What do John Travolta, Bob Dylan and the mayor of Santa Monica have in common?
Probably not a whole lot. But the names of all three are being invoked in a lawsuit aimed at overturning Santa Monica's strict rent control law.
Attorney Robert J. Jagiello contends that the three are examples of celebrities, high-placed government officials and other well-to-do, upwardly mobile people who lease inexpensive, rent-controlled apartments in Santa Monica.
They are part of the proof, he says, that the city's 10-year-old rent control law--considered one of the toughest in the nation--has betrayed a key goal and is not helping the poor, minorities or senior citizens but is benefiting the wealthy.
This is one of the claims that attorneys for a 91-year-old landlady will make Monday in federal court in an effort to persuade U.S. District Judge Ronald S. W. Lew to remand the case to trial.
Attack on Rent Control
The case has become a vehicle for landlords who are turning to a more conservative federal judiciary to attack rent control on constitutional grounds.
Santa Monica has labeled the challenge futile, pointing out that the law has withstood similar assaults in the past. Many of the claims that Jagiello is making are irrelevant or meaningless, city attorneys say.
Nevertheless, both sides are watching the case closely.
Santa Monica voters, the majority of whom are tenants, approved a rent control law in 1979. The law puts a limit on how much rents can be raised annually and regulates evictions. Unlike similar laws in other cities, Santa Monica's version does not allow a landlord to raise the rent when a tenant vacates an apartment.
Landlady Lena Schnuck sued Santa Monica in 1987, claiming that the rent control law prevented her from evicting a tenant from the eight-unit building that she owns and where she lives.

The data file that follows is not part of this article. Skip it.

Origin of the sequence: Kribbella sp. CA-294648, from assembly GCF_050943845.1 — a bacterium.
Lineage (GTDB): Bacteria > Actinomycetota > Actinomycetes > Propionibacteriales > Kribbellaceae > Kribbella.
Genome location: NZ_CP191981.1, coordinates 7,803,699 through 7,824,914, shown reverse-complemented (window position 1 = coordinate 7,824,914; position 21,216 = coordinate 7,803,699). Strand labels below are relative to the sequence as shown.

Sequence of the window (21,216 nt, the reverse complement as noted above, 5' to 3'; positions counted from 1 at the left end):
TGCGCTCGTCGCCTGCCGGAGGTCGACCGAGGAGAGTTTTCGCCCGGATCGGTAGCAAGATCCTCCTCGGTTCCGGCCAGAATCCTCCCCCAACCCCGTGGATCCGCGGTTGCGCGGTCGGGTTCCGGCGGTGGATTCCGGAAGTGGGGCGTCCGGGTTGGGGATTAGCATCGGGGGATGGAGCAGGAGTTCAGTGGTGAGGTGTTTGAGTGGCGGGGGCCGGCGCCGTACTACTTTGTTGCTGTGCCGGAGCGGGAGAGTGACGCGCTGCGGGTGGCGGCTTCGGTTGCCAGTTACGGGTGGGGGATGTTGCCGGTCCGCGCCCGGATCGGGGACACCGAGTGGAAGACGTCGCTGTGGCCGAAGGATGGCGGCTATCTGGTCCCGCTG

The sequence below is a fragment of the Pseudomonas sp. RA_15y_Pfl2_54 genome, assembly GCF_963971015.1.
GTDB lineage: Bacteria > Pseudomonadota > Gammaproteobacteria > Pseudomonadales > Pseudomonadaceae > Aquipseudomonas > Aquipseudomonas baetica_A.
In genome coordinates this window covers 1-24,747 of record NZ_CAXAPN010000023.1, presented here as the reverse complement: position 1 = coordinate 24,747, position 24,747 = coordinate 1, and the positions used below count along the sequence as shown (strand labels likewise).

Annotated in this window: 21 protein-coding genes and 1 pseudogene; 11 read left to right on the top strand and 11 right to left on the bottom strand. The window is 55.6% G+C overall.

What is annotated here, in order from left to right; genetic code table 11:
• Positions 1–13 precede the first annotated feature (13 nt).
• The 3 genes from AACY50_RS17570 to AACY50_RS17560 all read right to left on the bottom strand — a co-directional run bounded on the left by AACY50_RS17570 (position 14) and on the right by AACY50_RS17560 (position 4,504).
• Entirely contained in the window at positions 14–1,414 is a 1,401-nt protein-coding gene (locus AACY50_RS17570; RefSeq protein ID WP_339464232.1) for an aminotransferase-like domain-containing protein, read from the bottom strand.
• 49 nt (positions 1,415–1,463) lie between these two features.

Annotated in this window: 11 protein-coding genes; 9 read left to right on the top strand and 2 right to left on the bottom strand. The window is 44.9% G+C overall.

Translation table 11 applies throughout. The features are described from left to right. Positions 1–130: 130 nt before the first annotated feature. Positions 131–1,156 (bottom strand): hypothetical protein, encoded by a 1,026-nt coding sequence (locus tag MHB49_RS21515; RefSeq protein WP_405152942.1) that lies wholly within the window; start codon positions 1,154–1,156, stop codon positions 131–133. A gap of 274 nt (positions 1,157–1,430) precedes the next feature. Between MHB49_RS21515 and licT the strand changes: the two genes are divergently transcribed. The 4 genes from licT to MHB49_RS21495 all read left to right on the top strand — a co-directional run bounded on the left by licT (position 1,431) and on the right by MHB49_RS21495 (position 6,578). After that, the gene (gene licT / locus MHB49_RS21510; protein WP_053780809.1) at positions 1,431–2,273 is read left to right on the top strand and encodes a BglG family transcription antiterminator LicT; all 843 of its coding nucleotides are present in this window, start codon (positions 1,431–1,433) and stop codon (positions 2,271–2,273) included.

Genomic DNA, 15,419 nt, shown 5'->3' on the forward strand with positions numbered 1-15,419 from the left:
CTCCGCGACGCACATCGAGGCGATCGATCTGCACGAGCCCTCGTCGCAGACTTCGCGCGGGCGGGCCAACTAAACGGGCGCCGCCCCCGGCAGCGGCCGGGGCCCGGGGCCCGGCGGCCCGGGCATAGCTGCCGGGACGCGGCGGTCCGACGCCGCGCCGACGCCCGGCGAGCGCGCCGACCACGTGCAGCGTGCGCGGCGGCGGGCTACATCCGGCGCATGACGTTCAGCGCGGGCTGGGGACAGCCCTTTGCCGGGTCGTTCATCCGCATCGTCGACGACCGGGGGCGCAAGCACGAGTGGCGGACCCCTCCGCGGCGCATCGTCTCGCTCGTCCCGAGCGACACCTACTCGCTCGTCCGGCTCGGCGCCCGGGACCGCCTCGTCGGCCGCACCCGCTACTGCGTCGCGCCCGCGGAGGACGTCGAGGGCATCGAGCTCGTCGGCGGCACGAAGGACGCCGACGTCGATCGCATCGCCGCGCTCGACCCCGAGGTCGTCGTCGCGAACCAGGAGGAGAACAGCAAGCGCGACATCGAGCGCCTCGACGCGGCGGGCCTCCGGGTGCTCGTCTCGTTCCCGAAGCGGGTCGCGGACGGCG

Schnuck had suffered a stroke and needed to move into a tenant-occupied one-story apartment, instead of the two-story unit she already lived in, her lawyers said. The law says owners cannot evict for their own occupancy if they already live in the building.
Schnuck's lawyers argue that she has essentially lost possession of her property because she is blocked from evicting the tenant. They say that amounts to a "taking" in violation of the U.S. Constitution, which holds that private property cannot be taken for public use without just compensation.
Judge Lew last March denied Santa Monica's motion for dismissal but at the same time threw out 10 of Schnuck's 15 claims. Santa Monica's attorneys on Monday will move for a summary judgment, asking that the judge rule on the case because the plaintiff has introduced irrelevant issues and nothing "genuine (or) triable."
"There is no basis for a trial in this matter," Santa Monica Deputy City Atty. Barry A. Rosenbaum, who will go before Lew, said last week. "When the court examines these facts, the court will clearly rule in our favor."
If Santa Monica prevails, the city's rent control law would have scored a victory in yet another legal fight, at a time when recent court decisions have been going against the city.
If Schnuck prevails, a trial will follow that could call into question the very nature of rent control.
Hoping to stop the summary judgment and move to a trial, Jagiello and Schnuck's other attorneys have filed a 34-page response, claiming anew that the rent control law is invalid, irrational and unconstitutional.
They base much of their claim on a telephone survey of 189 owners of 2,226 apartments who offered statistics on the kinds of tenants who have taken up residency in the last two years. In that time, 307 vacancies were reported.
According to consultant Arnold Steinberg, who designed the survey, 41.7% of the new tenants had annual incomes of $40,000 or more, and 66.9% earned more than $30,000 annually. Just 3.4% of new tenants were black or Latino.
New tenants were largely childless and under 65 years of age.
Jagiello said these statistics prove that generally wealthy, white, young professionals--including celebrities--are moving in to Santa Monica and that the intended beneficiaries of rent control--the needy--are kept out.
Minorities and the poor are not part of the "friendship network" of renters who help their friends get apartments in Santa Monica by telling them of coming vacancies, and they cannot afford under-the-table finders' fees of up to $3,000, he said.
Instead, landlords end up subsidizing tenants who often earn more than the landlords do, he said.
"There's an army of doctors, lawyers and stockbrokers who are getting the golden goodies. (The owners') wealth is being transferred to them," Jagiello said.
Rosenbaum dismissed these arguments, saying they have nothing to do with the case and, furthermore, are not substantiated.